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The Big Question: What does it mean to be religious?

Updated Wednesday, 1st December 2004

Religion - we might know what they are, and even what we think their followers do. But do we really know what it means?

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The Faith Zone at the Millennium Dome Copyrighted  image Icon Copyright: BBC Religions: Always in the news headlines - take the controversy caused by the ban on religious symbols in French schools, the rise of religious fundamentalism worldwide, or the whole gay clergy debate. The world just can't escape the influence of religion. Last week on The Big Question we asked - what is religion? This week, the debate continues as we ask: What does it mean to be religious?



In some parts of the world, attendance figures at formal religious services are in decline (for example, church-going is relatively uncommon in the UK) - people are turning away from traditional faiths, or turning towards new religious movements. For many though, religion - both organised and private - continues to play a central role in their everyday lives; religious beliefs inform the way they think and the way they behave. What do they gain from their religion?

To discuss what it means to be religious, The Big Question is joined by Eileen Barker, Emeritus Professor at the London School of Economics, Babu Gogineni, Director of the International Humanist and Ethical Union, and Haleh Afshar, Professor of Politics at the University of York in the UK.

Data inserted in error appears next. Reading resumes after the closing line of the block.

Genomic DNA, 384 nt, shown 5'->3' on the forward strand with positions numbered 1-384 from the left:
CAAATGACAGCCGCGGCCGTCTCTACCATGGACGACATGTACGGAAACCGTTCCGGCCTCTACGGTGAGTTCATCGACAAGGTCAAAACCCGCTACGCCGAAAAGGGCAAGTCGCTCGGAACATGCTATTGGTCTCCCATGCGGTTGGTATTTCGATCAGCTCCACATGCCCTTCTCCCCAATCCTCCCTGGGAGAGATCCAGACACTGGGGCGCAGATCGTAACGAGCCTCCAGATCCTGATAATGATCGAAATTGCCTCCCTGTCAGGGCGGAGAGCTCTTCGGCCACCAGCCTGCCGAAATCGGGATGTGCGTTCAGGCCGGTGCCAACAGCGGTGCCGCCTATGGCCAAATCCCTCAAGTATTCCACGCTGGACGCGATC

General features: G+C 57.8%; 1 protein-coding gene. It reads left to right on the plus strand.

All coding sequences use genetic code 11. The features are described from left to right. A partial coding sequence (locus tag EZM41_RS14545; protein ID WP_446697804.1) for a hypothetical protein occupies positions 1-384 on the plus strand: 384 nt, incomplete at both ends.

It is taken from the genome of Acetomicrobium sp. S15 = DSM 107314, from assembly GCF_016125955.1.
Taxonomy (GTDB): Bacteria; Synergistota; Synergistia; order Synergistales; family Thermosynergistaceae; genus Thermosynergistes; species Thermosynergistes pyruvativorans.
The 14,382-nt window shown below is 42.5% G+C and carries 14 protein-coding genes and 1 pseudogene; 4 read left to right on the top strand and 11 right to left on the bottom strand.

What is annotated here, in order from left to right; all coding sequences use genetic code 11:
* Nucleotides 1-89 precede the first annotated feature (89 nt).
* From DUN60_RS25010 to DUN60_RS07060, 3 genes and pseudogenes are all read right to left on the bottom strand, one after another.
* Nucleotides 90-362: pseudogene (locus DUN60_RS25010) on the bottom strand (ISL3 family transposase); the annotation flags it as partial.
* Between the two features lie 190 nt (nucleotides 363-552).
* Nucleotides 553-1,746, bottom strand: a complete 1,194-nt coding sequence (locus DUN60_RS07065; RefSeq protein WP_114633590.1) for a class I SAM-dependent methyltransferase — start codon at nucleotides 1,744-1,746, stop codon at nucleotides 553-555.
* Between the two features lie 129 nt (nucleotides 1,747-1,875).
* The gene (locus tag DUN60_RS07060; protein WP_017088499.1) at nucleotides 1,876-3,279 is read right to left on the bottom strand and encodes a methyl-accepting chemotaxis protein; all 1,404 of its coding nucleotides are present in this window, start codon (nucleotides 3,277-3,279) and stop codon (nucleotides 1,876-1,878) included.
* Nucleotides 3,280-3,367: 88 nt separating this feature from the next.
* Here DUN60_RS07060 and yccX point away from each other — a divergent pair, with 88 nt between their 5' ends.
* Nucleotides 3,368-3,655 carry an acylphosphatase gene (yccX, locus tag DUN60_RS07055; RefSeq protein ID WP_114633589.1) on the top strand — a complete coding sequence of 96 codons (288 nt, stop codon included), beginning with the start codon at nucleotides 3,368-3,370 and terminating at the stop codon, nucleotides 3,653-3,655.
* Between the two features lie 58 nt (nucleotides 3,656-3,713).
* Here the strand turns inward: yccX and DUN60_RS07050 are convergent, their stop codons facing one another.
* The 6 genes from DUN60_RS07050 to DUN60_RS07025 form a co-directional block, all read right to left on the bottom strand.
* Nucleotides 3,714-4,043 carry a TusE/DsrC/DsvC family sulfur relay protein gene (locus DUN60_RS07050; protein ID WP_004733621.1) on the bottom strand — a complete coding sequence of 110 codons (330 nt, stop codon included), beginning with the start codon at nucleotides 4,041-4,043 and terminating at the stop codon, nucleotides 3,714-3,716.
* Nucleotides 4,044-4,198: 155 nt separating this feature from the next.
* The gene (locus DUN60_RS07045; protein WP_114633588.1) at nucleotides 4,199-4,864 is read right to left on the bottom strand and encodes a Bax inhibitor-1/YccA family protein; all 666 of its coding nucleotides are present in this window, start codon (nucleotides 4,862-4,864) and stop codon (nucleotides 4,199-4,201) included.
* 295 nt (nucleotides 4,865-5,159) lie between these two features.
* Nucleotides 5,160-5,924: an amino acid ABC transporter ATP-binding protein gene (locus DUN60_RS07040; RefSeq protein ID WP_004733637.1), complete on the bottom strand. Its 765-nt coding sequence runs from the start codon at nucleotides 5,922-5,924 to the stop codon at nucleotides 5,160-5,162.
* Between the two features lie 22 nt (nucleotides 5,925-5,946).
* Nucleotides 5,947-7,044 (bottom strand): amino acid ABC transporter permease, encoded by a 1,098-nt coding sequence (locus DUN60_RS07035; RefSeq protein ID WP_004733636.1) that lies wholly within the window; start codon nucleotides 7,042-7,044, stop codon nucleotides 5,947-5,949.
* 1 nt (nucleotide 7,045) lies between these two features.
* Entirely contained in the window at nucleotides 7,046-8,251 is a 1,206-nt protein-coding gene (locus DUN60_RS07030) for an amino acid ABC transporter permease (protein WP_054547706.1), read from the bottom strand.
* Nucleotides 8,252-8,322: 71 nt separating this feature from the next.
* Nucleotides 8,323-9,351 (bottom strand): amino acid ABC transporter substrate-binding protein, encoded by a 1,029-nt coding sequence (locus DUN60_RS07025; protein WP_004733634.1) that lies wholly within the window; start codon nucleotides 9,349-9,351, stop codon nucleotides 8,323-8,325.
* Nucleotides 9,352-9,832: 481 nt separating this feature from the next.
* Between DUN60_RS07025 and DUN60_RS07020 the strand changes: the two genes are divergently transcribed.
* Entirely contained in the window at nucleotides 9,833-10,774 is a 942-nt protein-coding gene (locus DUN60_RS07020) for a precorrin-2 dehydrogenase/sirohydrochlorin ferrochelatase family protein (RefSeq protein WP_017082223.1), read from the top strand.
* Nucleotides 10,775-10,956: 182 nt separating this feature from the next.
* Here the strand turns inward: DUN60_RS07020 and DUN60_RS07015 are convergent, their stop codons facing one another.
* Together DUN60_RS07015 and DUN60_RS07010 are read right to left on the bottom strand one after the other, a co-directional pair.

So what does it mean to be religious? Does religion make us better people? Why do people pray?

The Muslim academic Haleh Afshar believes that faith in God is empowering. For her, prayer as part of Muslim worship is an expression of involvement and an acknowledgement of the relative insignificance of humans.

Eileen Barker points out that religion can give people a sense of identity as well as a sense of belonging. She says prayer can be an expression of thanks or a way to find answers.

But as a humanist Babu Gogineni does not believe in God, so cannot conceive of turning to religion to find the answer to the big questions in life. For him, the impulse to do good is part of human nature, and it has nothing to do with religion. He believes humans have a common moral decency and do not need religion to be good. "Not all religions have morals. Not all morals are religious."

The Big Question travels to the Sacred Valley in the Peruvian Andes, where worshippers focus their ceremonies on praise for the sun. They believe that as they get closer to nature and its spiritual energy they become better people.

And we hear from Nigeria, one of the most religious countries in the world, according to the recent survey, commissioned by the BBC, What The World Thinks of God. The What The World Thinks Of God results found the highest levels of belief in some of the world's poorest countries, but also in the world's richest, America.

This edition of The Big Question was first broadcast on 18th September 2004

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